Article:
“I love the image of being a baby again,” Zen Habits author Leo Babauta once wrote, “in my head, it conjures up not only sleeping peacefully (though in reality many babies don’t), but growing magically young again, care-free, without the worries that normally plague us and keep us up at night.”
While difficult to change, Babauta notes that sleeping habits are indeed changeable–though have many inputs. Which is why before you go unconscious, you have to be conscious of quite a few things.
Babauta catalogs four common sleeping problems. Let’s recap them here:
- Not tired: you’re used to going to bed later, so if you head to bed too early, you can’t get to sleep
- Too tired: in rare cases, Babauta says, you could be too tired to sleep–though we’re a tad incredulous.
- Worried: If your mind is racing, it won’t be resting.
- Wired: If you’re putting the lap into laptop by browsing BuzzFeed or “fitting in” emails while you’re in bed, your mind won’t unwind.
So how do we iron-out these sleepy wrinkles? Let’s take a look.
There’s a handy quote attributed to Leonardo Da Vinci that’s useful to sleeping (and living) problems:
“As a well spent day brings happy sleep, so a life well spent brings happy death”
in his deep understanding, the Renaissance master captured the reciprocal relationship between doing and resting (he also captured the nature of how dying well requires living well, a topic of another post). In other words, understanding how we spend our nights requires understanding how we spend our days.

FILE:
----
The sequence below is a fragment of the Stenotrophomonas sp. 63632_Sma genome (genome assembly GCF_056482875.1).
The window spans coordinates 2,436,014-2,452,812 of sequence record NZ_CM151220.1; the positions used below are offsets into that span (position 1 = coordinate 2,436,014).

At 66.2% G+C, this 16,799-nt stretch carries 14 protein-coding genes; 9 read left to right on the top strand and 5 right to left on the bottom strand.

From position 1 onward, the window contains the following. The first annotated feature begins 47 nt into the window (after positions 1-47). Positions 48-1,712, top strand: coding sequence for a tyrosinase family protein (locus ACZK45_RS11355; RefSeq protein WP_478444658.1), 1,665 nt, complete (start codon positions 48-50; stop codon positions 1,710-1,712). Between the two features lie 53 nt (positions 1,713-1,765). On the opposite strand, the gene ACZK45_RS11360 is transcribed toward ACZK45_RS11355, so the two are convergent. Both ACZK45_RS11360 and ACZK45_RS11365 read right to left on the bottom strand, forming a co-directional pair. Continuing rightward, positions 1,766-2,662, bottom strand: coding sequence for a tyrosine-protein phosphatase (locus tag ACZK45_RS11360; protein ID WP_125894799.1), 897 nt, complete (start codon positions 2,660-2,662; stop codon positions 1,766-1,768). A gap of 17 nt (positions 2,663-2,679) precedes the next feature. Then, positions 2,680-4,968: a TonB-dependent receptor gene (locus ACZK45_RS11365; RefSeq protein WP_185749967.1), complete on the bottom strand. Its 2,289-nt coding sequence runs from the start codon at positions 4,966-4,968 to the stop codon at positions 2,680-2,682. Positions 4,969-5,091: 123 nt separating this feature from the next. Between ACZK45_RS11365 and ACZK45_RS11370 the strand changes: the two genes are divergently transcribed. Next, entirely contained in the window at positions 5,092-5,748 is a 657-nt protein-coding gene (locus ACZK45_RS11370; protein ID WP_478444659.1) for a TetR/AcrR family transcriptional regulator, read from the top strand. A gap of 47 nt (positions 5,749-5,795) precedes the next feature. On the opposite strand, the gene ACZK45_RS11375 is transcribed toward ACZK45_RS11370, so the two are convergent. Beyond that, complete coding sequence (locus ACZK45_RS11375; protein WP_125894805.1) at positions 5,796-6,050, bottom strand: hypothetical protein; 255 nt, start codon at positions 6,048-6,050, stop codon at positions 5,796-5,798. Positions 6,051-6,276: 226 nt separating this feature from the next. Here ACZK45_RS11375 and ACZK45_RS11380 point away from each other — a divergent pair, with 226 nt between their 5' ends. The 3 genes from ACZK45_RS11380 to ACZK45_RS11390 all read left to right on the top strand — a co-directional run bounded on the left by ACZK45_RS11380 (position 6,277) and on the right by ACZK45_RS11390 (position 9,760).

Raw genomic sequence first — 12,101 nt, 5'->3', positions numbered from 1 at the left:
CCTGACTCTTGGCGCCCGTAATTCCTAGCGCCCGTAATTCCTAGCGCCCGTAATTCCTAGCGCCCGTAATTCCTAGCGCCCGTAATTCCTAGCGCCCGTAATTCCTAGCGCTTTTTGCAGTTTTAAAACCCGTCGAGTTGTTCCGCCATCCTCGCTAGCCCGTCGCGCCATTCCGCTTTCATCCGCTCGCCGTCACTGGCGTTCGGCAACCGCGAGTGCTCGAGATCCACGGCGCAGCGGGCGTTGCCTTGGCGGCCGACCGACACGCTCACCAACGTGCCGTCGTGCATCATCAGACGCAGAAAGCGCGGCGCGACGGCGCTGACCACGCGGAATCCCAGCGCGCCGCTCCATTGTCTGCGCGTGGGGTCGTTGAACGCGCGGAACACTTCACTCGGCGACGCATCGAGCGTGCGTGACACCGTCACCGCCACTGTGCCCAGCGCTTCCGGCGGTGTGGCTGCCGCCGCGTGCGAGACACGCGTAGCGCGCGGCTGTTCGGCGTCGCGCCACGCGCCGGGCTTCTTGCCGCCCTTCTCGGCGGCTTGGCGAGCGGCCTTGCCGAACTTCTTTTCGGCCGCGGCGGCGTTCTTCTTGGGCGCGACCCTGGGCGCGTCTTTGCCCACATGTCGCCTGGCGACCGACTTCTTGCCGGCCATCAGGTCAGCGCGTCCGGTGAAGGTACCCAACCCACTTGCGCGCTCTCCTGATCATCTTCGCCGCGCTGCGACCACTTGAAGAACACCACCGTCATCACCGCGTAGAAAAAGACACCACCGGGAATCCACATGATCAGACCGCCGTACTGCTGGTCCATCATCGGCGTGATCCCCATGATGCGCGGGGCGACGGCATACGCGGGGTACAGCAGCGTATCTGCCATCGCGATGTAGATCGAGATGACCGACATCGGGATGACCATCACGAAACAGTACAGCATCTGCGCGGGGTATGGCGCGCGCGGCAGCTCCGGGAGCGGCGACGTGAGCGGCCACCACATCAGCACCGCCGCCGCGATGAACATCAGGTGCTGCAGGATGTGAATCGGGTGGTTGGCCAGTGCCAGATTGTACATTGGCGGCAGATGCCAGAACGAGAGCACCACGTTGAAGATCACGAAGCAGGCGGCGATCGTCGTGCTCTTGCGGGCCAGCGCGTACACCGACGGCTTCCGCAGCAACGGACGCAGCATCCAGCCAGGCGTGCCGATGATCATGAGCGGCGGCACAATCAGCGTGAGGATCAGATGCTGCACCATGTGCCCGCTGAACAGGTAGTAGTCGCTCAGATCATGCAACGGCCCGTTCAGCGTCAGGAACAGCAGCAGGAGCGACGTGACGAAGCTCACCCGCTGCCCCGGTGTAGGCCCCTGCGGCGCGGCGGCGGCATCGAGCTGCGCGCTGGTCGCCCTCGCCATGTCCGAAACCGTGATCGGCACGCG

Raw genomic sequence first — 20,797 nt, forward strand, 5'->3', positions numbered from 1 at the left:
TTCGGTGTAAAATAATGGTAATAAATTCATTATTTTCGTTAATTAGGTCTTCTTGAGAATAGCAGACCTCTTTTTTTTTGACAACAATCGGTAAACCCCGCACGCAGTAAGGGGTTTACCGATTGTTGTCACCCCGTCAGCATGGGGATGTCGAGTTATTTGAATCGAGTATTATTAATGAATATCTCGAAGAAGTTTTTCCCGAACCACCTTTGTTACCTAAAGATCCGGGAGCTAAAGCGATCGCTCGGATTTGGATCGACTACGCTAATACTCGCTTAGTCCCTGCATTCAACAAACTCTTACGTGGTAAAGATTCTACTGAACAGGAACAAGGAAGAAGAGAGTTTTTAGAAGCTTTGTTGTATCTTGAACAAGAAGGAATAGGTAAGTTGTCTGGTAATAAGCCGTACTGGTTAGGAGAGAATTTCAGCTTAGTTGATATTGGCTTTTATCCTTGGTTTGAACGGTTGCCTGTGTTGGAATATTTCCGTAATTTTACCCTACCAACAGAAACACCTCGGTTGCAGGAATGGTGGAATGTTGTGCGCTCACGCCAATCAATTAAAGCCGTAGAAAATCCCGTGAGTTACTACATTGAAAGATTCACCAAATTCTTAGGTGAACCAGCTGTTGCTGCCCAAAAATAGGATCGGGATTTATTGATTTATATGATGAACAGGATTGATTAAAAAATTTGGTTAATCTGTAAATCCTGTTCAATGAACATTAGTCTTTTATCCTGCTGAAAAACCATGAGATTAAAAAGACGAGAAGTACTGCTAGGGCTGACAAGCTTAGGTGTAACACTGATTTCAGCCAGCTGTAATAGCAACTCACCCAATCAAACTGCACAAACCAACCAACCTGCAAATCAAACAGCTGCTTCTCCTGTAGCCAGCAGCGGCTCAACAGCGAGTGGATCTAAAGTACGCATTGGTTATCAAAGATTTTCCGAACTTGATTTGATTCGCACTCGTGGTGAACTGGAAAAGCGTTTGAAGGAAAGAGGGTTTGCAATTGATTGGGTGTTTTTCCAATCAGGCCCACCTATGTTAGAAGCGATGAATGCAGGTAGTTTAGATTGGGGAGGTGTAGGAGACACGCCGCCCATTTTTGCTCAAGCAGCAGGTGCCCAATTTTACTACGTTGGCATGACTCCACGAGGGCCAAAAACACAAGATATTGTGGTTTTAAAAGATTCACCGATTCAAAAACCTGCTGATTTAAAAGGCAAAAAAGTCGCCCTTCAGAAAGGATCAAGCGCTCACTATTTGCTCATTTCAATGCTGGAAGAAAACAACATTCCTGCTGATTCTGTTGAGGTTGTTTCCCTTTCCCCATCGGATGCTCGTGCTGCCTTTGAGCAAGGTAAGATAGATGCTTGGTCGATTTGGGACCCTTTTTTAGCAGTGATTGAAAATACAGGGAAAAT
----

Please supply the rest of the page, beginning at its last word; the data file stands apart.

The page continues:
One of the keys is exercise: as we’ve noted before, Olympic athletes sleep an absurd amount–evidencing that intense activity necessitates intense rest. The key, then, is to give your day more intense activity: Babauta recommends a hard workout, a long run, or a solid yoga session–which, as a bonus, builds life-enriching mindfulness.
Of course, a key to how you go to bed is how you wake up: Happiness Project author Gretchen Rubin advises to simply look at when you’re supposed to get up and count backward for the seven hours you need. In other words, while your parents aren’t mandating it, you still need a bedtime.
But more than knowing when you’re going to bed, you need to understand what you’re doing in leading up to sleep. The mind, it seems, wants a gradient of activity from the working (or social) day and the restful night. Email or Game of Thrones don’t count as part of that stimulation slow-down. To that end, Rubin says to step away from any computer or television at least an hour before bed–that’ll let your mind wind down.
Getting ready for bed before you’re overwhelmingly tired is similarly crucial: Rubin admits to feeling too tired to get bed because of the hassle of taking out her contacts, brushing her teeth, and changing her clothes. If you get ready while you’re still somewhat awake, the whole sleep thing becomes less stressful.
All of this is a long way of saying that you need to make getting ready for bed a ritual. Rituals, as we know, give structure to life–and, being habits, they take away the cognitive load that comes with doing a new thing.
If you make it so that you’re drinking chamomile tea and reading a book by 10 p.m. every night, the restfulness will become automatic.
“By doing the same thing every night,” Rubin writes, “you will cue yourself to start heading to bed.”